I got into Yale Law School. That’s the number one law school in the country. I had no connections there. I got there by busting my tail in college.
You’ve probably heard that re-play of Kavanaugh’s hearing in his attempt to become a Justice.
There are so many things that were a sloppy mess in this hearing, but for me, this was such an eye-opening statement. This is a man that comes from wealth, working and living with DC-elite, is a legacy student (aka White Affirmative Action) and yet he sat there and screeched he did this all on his own.
He ignores every leg-up, privilege, assistance given to him along the way. It is mind-boggling. Especially when people of color are expected, almost mandated, to acknowledge the smallest bit of help given to us–because God forbid we hold the same type of high regard for ourselves as our White counterparts.
Now don’t get me wrong, acknowledgment and gratitude are a good thing. Being self-aware is even better. Understanding that careers aren’t made because we’re brilliant (though it helps) but also because of the connections we have is of vital importance.
The Kavanaughs of the world want us to forget the access to opportunities they are given that most of us only dream about. Forget that he was hired to clerk for a feeder judge only because he played basketball with the right person or that Kennedy’s son, the Justice who he may replace, clerked for him. While none of that is illegal or bad per se, being obtuse about the help given to you is actually horrible. It creates lawyers with a false sense of ability and foments delusions of grandeur. It literally shapes a mindset in people who are born on third base and allows them to believe they scored a triple. They overestimate their skills, talents, and abilities. And as a society, we tend to buy into this idea that this person must be so naturally talented and intelligent just because they declare it.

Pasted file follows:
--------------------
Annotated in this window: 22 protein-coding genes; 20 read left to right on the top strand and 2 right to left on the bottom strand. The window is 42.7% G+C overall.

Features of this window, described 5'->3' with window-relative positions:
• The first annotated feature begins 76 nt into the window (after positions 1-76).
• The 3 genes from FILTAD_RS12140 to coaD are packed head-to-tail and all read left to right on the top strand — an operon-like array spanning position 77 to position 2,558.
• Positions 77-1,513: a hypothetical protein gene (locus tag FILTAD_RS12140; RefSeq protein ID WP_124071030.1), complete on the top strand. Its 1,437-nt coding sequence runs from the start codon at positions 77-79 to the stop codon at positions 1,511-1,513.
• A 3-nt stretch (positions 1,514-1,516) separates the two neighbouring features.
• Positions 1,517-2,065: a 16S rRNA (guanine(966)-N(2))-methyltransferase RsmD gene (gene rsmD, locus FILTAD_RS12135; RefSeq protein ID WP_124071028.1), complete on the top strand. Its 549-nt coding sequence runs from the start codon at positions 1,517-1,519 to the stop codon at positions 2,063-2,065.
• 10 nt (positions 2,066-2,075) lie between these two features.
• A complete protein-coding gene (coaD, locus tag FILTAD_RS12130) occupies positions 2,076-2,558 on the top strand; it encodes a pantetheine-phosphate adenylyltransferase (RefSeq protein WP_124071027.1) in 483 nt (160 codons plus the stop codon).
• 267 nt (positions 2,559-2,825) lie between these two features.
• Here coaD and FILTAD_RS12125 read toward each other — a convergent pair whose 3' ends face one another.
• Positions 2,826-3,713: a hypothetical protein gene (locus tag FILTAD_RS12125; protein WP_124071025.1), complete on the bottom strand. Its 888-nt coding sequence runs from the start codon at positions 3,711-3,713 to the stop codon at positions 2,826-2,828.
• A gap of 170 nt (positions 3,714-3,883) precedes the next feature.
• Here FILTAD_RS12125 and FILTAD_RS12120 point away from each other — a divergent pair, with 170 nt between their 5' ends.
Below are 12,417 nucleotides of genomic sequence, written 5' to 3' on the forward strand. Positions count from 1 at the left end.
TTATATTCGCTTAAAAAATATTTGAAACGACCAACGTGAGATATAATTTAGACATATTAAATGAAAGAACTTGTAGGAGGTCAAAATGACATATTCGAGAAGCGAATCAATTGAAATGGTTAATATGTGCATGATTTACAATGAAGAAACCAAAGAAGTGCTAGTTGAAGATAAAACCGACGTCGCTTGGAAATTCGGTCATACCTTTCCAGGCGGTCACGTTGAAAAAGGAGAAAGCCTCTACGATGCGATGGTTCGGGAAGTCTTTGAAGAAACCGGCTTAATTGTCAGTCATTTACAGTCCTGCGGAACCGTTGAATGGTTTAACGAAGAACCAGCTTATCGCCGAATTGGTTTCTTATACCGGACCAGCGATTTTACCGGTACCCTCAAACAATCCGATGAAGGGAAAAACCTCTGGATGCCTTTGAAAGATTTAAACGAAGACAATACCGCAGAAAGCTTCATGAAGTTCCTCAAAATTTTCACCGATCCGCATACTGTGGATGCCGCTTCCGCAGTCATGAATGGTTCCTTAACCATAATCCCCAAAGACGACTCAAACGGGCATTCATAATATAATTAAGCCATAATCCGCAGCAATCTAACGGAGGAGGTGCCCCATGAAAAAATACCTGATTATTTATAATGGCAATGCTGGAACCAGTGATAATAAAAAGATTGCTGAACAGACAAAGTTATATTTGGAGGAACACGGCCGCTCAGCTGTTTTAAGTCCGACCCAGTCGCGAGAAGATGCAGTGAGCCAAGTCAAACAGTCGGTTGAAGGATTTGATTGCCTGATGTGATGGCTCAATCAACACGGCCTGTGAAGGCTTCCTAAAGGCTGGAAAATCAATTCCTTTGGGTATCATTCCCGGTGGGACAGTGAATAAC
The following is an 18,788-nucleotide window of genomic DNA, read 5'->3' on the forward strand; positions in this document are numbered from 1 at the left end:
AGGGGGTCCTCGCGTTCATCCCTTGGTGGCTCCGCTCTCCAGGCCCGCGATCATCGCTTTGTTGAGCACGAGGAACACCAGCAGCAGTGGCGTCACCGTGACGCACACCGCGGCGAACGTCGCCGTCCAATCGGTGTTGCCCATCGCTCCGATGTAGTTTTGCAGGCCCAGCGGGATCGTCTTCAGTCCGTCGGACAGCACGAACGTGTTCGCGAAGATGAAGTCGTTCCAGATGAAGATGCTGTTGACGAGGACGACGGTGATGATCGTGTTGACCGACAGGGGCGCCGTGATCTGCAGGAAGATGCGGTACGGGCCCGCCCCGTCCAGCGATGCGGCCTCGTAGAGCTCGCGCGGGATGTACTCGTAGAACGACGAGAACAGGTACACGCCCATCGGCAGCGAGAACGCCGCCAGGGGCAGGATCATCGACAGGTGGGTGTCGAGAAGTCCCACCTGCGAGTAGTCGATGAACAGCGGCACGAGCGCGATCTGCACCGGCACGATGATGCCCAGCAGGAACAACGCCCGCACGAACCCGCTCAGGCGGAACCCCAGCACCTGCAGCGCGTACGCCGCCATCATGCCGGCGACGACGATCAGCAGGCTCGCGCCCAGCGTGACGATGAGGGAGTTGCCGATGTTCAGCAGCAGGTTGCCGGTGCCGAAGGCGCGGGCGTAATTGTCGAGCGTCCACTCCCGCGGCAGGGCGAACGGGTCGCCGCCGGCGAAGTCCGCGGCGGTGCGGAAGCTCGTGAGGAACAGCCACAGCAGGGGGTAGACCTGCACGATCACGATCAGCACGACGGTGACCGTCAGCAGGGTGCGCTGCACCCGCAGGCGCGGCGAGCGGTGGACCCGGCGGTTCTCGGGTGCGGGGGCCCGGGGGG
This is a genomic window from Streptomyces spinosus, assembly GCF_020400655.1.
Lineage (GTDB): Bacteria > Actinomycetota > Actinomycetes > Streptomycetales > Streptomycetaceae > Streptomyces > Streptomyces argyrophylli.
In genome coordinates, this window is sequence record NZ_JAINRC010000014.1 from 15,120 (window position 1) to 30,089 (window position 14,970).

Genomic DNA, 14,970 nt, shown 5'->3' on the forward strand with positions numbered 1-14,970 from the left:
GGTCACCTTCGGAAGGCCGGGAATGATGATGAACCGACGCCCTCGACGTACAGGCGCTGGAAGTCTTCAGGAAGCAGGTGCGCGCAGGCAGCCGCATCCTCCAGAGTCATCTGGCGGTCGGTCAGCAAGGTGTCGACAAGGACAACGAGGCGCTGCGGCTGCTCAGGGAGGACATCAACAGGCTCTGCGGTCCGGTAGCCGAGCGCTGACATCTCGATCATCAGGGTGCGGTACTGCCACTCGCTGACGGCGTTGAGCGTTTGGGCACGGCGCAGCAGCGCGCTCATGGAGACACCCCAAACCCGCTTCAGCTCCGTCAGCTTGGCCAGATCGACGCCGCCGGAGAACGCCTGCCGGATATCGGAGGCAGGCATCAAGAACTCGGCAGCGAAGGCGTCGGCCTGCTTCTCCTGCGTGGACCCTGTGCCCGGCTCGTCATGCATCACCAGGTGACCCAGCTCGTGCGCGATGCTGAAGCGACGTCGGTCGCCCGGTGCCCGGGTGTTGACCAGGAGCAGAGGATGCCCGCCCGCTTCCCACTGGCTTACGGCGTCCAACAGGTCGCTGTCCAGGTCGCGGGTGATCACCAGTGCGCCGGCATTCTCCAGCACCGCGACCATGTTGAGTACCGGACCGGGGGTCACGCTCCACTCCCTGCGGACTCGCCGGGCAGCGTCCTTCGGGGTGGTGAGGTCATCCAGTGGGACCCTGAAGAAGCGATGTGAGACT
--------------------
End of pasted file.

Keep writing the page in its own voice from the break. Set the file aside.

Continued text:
In contrast, you may feel insufficient because you see the mentors, and all the people before you, and even the small bits of encouragement that allowed you to get to the next step. You see all that help and feel like you are in law school only because of luck and because of how nice people were to you. It’s easy to fall into that trap.
Don’t fall for it! Remember that no one joins this profession without help. And help is never a bad thing. Yes, at the moment, the help we obtain as POC may seem more prevalent and strategic, but we are playing against other groups that have had help, connections, hell–have made up the rules of this profession, for decades. Their help has been systemic so don’t believe for a second that all it takes is “busting tail.”
Finally, his statement reveals to us how there are students and faculty in law school who truly believe their intelligence and life status entitle them to certain things. Be aware of the prevalent sense of entitlement and be careful in how they treat you.